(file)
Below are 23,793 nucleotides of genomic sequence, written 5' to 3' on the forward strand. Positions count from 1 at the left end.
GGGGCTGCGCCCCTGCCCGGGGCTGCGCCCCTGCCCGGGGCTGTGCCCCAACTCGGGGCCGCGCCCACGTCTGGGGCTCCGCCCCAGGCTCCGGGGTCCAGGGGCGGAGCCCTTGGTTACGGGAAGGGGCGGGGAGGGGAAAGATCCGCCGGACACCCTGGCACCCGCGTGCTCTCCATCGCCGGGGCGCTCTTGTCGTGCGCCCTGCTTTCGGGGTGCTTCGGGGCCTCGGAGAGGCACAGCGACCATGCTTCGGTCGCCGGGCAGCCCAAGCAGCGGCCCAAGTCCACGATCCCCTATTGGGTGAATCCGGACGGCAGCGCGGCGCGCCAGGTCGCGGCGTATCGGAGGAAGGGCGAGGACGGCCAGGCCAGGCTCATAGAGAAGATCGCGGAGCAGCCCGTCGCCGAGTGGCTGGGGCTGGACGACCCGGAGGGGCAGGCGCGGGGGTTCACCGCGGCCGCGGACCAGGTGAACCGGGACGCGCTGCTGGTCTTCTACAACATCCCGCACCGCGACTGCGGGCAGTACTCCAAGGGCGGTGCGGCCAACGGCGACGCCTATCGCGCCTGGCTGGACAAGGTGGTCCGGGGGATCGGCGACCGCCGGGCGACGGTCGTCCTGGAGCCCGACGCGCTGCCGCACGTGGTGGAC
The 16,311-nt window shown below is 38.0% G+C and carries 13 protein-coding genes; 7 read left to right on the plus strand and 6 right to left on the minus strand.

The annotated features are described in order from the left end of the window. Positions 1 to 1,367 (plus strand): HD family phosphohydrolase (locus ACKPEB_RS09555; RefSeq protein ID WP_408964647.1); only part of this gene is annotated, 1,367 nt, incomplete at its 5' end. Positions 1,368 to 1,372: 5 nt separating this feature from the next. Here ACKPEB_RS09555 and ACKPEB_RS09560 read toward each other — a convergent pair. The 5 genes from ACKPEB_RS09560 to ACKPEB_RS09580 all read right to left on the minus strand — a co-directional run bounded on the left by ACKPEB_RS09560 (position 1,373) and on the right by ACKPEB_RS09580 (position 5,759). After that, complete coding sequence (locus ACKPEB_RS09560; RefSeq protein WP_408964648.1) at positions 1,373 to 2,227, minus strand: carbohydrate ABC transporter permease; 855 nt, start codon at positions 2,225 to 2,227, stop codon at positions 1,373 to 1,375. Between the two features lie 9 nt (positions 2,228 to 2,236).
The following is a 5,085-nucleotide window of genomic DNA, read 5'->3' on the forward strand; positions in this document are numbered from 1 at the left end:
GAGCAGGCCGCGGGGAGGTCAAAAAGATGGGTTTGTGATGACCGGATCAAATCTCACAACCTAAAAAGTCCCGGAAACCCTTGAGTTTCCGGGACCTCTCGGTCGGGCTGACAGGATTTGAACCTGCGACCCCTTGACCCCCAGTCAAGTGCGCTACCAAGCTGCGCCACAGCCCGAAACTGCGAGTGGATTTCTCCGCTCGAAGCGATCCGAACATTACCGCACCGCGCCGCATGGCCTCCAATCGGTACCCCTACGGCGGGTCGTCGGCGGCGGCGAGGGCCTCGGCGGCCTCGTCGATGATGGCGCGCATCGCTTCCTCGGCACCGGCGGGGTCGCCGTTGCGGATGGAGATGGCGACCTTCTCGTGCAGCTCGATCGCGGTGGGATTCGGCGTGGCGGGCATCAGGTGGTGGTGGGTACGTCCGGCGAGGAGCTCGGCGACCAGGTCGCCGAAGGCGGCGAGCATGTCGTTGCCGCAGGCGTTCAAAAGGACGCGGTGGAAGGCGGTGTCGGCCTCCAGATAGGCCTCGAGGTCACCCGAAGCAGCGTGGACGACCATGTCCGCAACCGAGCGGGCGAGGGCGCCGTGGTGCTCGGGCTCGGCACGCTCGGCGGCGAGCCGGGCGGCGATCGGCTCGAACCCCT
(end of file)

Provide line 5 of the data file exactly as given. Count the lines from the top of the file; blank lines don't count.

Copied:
The following is a 5,085-nucleotide window of genomic DNA, read 5'->3' on the forward strand; positions in this document are numbered from 1 at the left end: